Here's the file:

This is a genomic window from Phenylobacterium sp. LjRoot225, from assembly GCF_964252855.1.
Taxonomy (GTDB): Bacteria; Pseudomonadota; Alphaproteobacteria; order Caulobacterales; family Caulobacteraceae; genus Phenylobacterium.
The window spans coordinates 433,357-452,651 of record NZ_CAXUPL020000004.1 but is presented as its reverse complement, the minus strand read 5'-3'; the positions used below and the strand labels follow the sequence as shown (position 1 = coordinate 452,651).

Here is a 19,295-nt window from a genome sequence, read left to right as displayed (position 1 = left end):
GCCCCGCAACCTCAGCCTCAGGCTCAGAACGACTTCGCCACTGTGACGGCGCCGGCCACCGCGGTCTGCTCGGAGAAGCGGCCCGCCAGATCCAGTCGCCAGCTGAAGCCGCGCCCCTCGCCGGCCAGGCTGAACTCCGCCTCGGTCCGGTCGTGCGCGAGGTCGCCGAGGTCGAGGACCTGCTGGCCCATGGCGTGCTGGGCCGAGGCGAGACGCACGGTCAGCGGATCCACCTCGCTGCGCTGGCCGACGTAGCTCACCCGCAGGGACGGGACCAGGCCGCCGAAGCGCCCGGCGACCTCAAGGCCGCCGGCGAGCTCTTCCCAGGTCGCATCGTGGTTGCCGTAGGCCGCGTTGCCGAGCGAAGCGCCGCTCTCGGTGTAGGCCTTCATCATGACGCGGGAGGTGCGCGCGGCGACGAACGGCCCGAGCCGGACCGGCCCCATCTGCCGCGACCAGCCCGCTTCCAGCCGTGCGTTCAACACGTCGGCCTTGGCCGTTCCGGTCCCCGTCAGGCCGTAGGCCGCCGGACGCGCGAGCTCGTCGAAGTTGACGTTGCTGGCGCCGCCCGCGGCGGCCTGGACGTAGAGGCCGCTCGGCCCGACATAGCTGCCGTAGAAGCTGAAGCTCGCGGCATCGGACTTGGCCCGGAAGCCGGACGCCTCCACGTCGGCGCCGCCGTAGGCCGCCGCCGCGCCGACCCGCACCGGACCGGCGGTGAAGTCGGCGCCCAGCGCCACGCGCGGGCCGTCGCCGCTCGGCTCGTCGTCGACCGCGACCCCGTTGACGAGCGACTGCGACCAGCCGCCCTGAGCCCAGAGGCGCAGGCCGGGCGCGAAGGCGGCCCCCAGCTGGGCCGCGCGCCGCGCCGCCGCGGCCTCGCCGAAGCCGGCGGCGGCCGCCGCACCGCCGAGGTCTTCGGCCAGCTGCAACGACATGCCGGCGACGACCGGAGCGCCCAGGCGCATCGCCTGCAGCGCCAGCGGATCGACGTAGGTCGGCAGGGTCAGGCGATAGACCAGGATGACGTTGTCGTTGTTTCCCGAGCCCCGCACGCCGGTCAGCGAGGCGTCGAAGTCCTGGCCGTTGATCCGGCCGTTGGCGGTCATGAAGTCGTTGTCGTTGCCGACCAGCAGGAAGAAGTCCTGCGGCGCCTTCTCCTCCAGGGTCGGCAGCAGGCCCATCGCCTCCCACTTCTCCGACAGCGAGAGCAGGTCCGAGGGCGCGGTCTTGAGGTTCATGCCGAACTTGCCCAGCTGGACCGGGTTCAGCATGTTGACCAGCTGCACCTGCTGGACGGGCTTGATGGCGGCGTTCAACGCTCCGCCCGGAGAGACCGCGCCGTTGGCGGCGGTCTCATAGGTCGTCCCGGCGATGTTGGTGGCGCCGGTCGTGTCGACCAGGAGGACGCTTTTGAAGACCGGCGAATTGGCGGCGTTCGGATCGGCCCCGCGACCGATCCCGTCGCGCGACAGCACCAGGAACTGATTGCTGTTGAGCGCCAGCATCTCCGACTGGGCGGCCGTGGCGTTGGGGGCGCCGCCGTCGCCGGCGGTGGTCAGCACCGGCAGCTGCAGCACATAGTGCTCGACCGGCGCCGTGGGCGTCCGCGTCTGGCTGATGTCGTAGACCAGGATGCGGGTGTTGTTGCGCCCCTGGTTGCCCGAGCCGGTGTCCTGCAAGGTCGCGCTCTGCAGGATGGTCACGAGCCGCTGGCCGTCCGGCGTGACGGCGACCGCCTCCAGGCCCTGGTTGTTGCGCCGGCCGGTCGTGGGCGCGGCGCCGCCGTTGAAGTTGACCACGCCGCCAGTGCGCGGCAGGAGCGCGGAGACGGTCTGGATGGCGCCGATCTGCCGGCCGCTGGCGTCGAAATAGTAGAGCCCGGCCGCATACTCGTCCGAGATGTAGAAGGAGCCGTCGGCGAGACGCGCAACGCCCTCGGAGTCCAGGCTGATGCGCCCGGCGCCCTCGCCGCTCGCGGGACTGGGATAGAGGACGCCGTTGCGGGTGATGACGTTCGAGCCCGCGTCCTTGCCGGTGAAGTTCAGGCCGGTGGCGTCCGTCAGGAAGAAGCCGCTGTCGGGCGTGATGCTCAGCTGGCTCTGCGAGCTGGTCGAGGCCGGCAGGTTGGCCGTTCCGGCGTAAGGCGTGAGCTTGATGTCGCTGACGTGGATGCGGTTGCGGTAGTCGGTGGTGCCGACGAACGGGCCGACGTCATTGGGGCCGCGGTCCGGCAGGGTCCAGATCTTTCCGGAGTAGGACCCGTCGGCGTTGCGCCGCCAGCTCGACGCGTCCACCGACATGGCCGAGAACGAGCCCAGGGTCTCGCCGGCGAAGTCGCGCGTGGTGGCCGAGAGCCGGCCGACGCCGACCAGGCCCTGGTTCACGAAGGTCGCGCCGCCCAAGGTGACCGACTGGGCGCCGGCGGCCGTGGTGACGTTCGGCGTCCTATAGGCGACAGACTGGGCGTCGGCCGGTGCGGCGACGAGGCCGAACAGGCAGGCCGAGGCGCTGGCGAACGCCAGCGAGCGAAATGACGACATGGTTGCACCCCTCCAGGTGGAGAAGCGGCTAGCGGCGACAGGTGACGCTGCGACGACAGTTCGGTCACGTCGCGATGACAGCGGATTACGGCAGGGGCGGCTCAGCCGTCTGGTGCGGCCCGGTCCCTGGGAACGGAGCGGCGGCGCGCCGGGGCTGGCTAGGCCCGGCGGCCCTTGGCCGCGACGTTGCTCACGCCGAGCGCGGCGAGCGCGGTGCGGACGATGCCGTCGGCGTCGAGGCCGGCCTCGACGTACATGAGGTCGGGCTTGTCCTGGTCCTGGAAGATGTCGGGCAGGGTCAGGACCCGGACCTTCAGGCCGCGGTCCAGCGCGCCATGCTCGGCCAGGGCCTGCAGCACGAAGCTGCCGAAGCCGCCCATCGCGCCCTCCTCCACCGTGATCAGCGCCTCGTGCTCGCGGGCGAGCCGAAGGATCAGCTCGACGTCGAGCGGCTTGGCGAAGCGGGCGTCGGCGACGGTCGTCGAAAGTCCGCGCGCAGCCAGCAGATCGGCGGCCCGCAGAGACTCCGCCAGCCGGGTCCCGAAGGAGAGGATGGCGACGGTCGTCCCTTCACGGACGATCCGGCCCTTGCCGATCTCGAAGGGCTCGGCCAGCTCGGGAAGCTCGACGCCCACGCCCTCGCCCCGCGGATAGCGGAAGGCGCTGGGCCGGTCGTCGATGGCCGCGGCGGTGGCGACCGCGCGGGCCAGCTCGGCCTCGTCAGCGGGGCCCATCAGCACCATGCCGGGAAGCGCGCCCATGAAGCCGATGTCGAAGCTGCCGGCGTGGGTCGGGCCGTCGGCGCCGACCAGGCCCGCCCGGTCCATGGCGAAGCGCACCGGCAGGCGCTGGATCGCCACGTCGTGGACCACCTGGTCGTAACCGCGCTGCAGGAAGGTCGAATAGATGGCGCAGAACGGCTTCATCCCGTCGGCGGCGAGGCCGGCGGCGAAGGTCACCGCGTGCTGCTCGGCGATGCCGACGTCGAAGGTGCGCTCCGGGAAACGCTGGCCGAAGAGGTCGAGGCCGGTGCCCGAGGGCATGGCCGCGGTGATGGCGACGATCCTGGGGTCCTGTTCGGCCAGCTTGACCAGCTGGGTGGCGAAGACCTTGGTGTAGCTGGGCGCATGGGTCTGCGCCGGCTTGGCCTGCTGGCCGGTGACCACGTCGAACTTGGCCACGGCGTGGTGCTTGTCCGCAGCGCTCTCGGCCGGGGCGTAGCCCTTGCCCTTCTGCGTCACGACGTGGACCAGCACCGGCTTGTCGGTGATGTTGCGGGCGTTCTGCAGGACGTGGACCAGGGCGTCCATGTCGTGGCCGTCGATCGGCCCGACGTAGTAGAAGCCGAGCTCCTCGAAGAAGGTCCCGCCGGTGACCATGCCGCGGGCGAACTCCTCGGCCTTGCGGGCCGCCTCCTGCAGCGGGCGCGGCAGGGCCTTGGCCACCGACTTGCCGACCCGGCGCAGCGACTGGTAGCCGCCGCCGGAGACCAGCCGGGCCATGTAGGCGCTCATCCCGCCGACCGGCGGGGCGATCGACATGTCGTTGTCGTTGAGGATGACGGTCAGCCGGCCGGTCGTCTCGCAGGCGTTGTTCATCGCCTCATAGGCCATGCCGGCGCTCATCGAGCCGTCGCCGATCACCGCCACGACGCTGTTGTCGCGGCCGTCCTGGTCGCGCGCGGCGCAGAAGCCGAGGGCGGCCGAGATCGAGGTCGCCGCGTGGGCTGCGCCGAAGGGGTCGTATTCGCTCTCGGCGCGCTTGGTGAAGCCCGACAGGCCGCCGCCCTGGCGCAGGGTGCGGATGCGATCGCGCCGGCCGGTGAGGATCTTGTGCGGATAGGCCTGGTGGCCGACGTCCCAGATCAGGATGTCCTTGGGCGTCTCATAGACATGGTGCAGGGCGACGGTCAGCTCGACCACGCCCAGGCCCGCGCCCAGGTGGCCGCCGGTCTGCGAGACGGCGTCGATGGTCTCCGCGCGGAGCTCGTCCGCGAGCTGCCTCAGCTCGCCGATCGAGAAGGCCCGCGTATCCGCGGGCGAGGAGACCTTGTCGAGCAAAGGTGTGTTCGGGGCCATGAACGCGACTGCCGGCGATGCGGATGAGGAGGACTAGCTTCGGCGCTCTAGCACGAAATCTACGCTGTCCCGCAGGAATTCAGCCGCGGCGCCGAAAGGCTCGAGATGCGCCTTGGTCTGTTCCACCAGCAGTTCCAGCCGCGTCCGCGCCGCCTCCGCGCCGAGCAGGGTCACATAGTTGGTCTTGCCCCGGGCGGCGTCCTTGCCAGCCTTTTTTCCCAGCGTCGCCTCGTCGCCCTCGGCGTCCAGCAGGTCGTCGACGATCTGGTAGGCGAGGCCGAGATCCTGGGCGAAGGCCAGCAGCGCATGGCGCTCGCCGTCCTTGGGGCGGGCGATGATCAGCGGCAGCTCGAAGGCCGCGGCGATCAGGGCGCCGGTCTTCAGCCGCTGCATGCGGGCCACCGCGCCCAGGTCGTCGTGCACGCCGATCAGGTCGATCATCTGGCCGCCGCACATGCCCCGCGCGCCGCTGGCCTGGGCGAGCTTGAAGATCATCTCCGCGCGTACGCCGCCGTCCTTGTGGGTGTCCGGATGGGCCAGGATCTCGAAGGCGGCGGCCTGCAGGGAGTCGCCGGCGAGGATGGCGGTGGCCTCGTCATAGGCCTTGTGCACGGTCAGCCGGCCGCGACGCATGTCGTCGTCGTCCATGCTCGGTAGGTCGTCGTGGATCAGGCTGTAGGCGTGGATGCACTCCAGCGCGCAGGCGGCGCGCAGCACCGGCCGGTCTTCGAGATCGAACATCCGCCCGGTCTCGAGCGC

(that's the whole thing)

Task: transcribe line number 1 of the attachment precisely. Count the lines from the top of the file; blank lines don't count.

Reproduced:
This is a genomic window from Phenylobacterium sp. LjRoot225, from assembly GCF_964252855.1.